Anti-Marxism protest returns to Berkeley after last year’s violence, ignites tensions among demonstrators

David Rodriguez/Staff

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Fights, fires and explosives erupted in Downtown Berkeley on Sunday during a protest featuring nearly 700 right- and left-wing demonstrators.

The “No to Marxism in America 2” rally held at Martin Luther King Jr. Civic Center Park was full of chanted slogans and loud arguments with counterprotesters, and there was more violence outside the police-monitored park.

Counterprotesters threw homemade explosives at officers, blocking them from entering the park, but no one was seriously injured, according to Berkeley Police Department spokesperson Officer Byron White.

Protesters also demolished 21 city vehicles by slashing their tires, smashing the cars’ windows and setting one SUV on fire in the parking lot on Berkeley Way, across the street from the fire station.

“The Berkeley Police Department, supported by officers from around the region, used de-escalation strategies throughout the day: separation of rival groups, confiscating weapons and arresting those carrying weapons in prohibited areas,” read a BPD Nixle alert.

Protesters also set three dumpster fires, according to the alert.

White said police returned fire using nonlethal rounds, including rubber bullets, after the homemade explosives were thrown. By the end of the protest, police had arrested 20 individuals.

The number of anti-Marxist protesters was dwarfed by the number of counterprotesters, including some from local socialist groups. A similar rally, called the “No to Marxism in America” rally, was organized and subsequently canceled last year — that rally was also heavily populated by counterprotesters.

“Communists run abroad in this city and they are using intimidation to keep pro Americans out of Berkeley,” said the Facebook page of the event. “We must stand up to this intimidation and expose the corrupt violent communist terrorist groups in Berkeley.”

Before the scheduled noon start time, protesters were already milling around and inside the park, within the police barricade.

On another street, counterprotesters marched east on Hearst Avenue from Ohlone Park, chanting and waving banners. They eventually turned toward Martin Luther King Jr. Civic Center Park and made their way there.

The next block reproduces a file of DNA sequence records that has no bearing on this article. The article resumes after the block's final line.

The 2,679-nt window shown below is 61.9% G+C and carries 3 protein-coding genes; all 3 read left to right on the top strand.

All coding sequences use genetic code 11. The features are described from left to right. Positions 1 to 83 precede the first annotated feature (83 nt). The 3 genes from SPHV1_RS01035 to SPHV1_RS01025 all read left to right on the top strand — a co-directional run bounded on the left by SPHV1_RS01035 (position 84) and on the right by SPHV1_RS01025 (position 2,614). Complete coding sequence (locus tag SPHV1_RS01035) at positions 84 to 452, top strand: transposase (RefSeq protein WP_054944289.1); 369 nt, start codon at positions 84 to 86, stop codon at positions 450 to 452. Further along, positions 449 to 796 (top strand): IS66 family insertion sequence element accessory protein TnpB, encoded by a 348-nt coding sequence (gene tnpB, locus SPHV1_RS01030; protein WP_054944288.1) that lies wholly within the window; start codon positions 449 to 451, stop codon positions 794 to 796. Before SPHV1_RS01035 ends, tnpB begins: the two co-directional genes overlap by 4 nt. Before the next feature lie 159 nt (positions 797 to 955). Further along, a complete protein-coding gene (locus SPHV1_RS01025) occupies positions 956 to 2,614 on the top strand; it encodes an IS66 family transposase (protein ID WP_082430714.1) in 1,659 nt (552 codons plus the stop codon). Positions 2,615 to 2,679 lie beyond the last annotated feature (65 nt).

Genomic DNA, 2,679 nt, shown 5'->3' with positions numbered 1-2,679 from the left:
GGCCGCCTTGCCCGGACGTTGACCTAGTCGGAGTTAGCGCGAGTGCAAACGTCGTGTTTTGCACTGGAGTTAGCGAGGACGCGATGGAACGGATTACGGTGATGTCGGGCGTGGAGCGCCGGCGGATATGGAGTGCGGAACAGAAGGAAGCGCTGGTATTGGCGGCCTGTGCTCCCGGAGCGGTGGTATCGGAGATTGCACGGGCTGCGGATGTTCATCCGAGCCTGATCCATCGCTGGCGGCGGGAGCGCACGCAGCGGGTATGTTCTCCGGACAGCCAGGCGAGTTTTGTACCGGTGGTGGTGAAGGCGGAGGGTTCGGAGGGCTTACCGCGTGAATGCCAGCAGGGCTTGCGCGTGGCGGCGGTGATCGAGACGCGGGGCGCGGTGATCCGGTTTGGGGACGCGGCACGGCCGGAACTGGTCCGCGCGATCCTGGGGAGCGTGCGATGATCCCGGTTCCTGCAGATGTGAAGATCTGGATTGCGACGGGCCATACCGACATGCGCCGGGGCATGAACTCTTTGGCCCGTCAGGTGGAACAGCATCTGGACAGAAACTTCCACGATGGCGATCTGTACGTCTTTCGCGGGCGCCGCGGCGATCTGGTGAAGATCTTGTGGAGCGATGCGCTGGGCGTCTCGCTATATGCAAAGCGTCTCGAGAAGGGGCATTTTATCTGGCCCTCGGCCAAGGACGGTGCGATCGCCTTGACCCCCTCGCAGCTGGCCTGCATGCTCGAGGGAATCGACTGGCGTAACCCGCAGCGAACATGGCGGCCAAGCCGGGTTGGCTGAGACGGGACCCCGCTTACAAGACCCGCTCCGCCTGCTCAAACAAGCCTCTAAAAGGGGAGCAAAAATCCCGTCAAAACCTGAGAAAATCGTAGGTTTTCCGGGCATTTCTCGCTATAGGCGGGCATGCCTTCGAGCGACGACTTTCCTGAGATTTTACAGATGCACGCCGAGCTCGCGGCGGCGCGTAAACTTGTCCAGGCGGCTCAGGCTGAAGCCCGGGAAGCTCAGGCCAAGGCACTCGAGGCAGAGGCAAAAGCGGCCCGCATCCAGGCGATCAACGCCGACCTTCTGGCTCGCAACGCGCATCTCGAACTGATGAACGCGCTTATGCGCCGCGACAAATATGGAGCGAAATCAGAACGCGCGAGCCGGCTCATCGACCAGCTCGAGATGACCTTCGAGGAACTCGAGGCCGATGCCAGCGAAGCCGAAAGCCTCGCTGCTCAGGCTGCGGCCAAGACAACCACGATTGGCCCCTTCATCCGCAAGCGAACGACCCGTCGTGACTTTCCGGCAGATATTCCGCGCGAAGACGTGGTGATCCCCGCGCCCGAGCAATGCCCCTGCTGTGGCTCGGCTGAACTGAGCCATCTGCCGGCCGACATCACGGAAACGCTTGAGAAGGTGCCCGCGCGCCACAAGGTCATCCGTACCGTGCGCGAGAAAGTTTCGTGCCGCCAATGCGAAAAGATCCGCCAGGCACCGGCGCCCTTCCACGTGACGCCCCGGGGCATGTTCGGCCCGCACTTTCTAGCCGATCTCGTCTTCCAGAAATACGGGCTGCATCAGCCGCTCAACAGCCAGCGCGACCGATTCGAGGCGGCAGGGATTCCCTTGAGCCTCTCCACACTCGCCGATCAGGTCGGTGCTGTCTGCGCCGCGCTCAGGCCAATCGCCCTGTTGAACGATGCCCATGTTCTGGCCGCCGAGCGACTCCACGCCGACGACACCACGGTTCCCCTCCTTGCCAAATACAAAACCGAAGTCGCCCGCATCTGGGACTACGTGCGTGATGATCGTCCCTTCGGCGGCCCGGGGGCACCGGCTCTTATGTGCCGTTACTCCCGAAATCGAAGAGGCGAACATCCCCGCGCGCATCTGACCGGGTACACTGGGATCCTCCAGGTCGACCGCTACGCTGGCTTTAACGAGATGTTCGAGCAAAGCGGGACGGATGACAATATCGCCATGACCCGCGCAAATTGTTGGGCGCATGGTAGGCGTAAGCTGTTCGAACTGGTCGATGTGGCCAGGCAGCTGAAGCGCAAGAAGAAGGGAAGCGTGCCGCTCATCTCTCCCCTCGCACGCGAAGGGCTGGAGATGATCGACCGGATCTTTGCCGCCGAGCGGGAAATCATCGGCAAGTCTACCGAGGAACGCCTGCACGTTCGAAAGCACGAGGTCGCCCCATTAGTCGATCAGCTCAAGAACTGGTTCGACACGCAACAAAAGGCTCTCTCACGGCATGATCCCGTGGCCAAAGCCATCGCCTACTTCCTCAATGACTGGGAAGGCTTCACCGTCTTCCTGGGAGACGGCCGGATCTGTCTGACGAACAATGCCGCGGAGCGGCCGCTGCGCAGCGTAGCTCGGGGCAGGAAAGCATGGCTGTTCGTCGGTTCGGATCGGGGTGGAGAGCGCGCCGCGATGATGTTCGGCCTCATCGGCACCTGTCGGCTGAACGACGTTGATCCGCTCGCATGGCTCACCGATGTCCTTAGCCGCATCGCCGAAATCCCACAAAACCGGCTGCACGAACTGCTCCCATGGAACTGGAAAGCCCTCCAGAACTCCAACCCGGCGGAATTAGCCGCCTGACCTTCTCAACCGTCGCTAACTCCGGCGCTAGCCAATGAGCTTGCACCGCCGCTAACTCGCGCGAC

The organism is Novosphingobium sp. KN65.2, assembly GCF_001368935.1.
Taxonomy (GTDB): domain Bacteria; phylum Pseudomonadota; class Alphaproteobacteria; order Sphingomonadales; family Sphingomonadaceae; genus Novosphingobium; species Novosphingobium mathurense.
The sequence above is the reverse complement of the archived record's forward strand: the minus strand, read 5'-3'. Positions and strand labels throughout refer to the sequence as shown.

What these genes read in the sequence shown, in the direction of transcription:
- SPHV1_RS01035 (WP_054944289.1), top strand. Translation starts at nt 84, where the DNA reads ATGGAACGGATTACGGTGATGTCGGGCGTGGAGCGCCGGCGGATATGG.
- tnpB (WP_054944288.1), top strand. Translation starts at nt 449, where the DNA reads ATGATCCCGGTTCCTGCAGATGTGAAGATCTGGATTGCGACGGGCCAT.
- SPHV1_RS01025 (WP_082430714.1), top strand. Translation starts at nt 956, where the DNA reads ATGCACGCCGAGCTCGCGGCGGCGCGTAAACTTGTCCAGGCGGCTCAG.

The large crowd of counterprotesters was initially barred from entry into the park by a line of police officers.

Smaller groups were able to go around the line and enter the park, but officers stopped larger groups because they saw contraband and possible weapons, according to White.

“We came out here because we love America,” said Vacaville resident Brandon Stewart, an anti-Marxist protester. “The First Amendment is being trampled on.”

Emily Flato, another protester and a UC Berkeley alumna, said she was tired of both sides stereotyping each other and never cooperating. Flato said she was present to support the right-wing protesters because of her dislike toward Marxist ideology, but noted that she identifies as a Democrat.

San Francisco resident Dennis Jones attended the protest wearing a red “Make America Great Again” hat, and said he was upset about left-wing racial stereotyping of supporters of President Donald Trump. Jones is a Black man.

Later, when more counterprotesters were allowed into the park, people with opposing ideologies began arguing, mostly about President Trump.

“I don’t want my kids to grow up with the same (morals) these libtards have,” said Modesto resident Kristy Moniz, who was at the protest with her husband Henry.

Kristy and Henry Moniz both said they showed up because they believe in “common sense,” and feel that morality is in decline in cities such as Berkeley. Kristy Moniz also said this was only the second protest they had attended.

The counterprotesters were members from different organizations, which despite diverging views on priorities and tactics, had come together in a counterprotest against the right-wing rally, according to Toni Mendicino, a member of the Freedom Socialist Party and a staff member at UC Berkeley School of Law.

Mendicino, who handed out Freedom Socialist Party newspapers to the growing crowd, called it a “multi-issue event.” She condemned the ideals of the protesters on the other side, who she called “fascists,” though she defended their right to protest.

Reiko Redmonde, manager of Revolution Books, had a spread of books in the park overturned and the Revolution Books banner ripped during scuffles between protesters and police.

“(We brought) hundreds of books … “The Communist Manifesto,” Marx, Mao,” Redmonde said, adding that Revolution Books initially planned on selling them and reading them aloud to spread awareness.

Walter Heinecke, an organizer for the counterprotests in Charlottesville, Virginia, was also present. He was in Berkeley for unrelated reasons, and said he heard about the protest by chance.

Heinecke, who labeled himself as a “free radical” unattached to a single organization, planned to support protesters by joining their rally against “white supremacy,” though he said he hoped it would be nonviolent aside from self-defense, “an appropriate response.”

“(When) speech (is) directly tied to violence, it’s not free speech,” Heinecke said. “They’re not getting away with this bullshit.”

Contact Jackson Guilfoil and Anna Ho at [email protected].